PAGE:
warfarin and alternative medicine - Hughes Syndrome -...

Hughes Syndrome - APS Support

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warfarin and alternative medicine



I was diagnosed with APS 10 year ago and three weeks ago got blood clots in my lungs and I am now on warfarin and the doctor said it will probably be like that for life. I prefer not to take prescription drugs' but understand the importance of warfarin at this point in time. I was taking ultraclean DHEA for my back, I have spondolitis, and it is really effective in cutting down the pain and keeping me active but I have been told I cant take it anymore. do any of you take fish oil or know how much warfarin is affected by it ?

18 Replies

I am giving an answer from a personal point of view ONLY.

When I was put on warfarin it was following a period of some really scary incidents which do seem to have ceased since being on warfarin. I too was told it was for life. I didn't question it much at the time.

But over the years with all the dos and donts with warfarin I have started to question things.

I want a drug to work with me and my dietary needs and not have to bow to the requirements of a drug.

I know you can't forget A PS but the body needs a full complement of vitamins and minerals which is not aided by having to restrict certain foodstuffs.

I can't take the newer drugs due to poor kidney function.

I decided it was better for me to eat as my body needed. This does however cause big swings in INR and requires much more regular testing which is something that the anti coag units try to avoid.

I do take a few things that I feel I need such as k2 (not K), krill, vitamin c, d3. I believe that the vit c sometimes contributes to swings as I bump the dose with every sniffle or sore throat and have noticed the INR jumping up usually if I increase it.

But I am now aware of many foods that act as blood thinners. I haven't yet worked out if all have an effect on INR or not as a bit confused if warfarin is thinning the blood or messing with some other process to stop clotting.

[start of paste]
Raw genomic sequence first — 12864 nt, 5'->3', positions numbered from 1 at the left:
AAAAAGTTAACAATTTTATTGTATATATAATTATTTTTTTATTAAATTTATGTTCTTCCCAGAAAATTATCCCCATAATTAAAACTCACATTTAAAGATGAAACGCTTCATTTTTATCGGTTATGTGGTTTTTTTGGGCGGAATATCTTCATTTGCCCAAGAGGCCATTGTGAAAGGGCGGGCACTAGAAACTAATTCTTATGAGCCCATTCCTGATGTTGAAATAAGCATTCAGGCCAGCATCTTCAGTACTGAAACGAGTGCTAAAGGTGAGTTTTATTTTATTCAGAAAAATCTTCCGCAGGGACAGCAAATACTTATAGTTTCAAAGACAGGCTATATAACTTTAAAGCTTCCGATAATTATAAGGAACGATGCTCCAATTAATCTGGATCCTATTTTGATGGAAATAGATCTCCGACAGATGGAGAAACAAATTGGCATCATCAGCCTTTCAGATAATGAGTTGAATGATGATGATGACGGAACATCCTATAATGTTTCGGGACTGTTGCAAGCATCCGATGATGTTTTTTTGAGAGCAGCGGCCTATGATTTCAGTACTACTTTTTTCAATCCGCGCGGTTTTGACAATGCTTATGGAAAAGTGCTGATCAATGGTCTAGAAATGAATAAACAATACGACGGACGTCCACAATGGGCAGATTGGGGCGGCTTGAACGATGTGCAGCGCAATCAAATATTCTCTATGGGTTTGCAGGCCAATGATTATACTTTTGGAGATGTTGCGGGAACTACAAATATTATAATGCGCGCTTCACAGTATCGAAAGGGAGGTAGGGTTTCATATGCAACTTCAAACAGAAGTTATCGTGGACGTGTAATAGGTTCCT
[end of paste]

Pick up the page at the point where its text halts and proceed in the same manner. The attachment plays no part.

I do remember once in the early days that I binged on a large can of salmon and my inr really jumped. I found the same when eating a large amount of almonds. I now know that they are both supposed to thin the blood.

I guess you will work out the best way forward for you. If not contraindicated maybe one of the newer drugs might better for you.

I Hi, thanks for that

think that once I get my INR stabilized I will look at how the food affects it


Hi, welcome - as with everything with APS, we have to have a balance of everything, to achieve as normal a life as possible.

I don't know much about DHEA, I'm presuming it may increase anti-platlets/coagulation?

The important thing here, is for you to have an APS specialist, that can advise a correct INR level for you, with or without the DHEA, the fact you want to stay on it as it works for you should be taken into consideration.

Where are you and do you have a specialist?

JImmie13 in reply to HollyHeski

I'm in Adelaide Australia and I'm just under my local GP. When was first diagnosed 10 years ago I was referred to a specialist but he more or less said I was at risk because I was overweight and said I just needed to loose weight to cut down the risk of dvt .my sister was also diagnosed soon after me and her specialist fobbed her off and my doctor was livid and reported it to the hospital where she practised.my GP pretty good and knows a lot about APS and warfarin but wont budge on letting me take my fish oil

On reading all the posts on this site I realise now I've had a myriad of symptoms for years but didn't know it was because of APS

JImmie13 in reply to JImmie13

The dhea is high potency fish oil by BioCeuticals . my GP also said I cant take the Dominic acid and b vitamins which was being used to support my heart health

Ozchick in reply to JImmie13

Welcome from another Aussie, but in Sydney. If your GP is sufficiently au fait with APS he can look after you as far as monitoring INR levels, but you really need a specialist-Rheum or Haem to keep track of what's happening. I'm pretty lucky to have landed both of these near home and I keep track fairly regularly with both. Having these doctors with visiting rights to local hospital in the means I don't have to go through a great rigmarole explaining to ED doctors what's happening. (If they have even heard of APS)!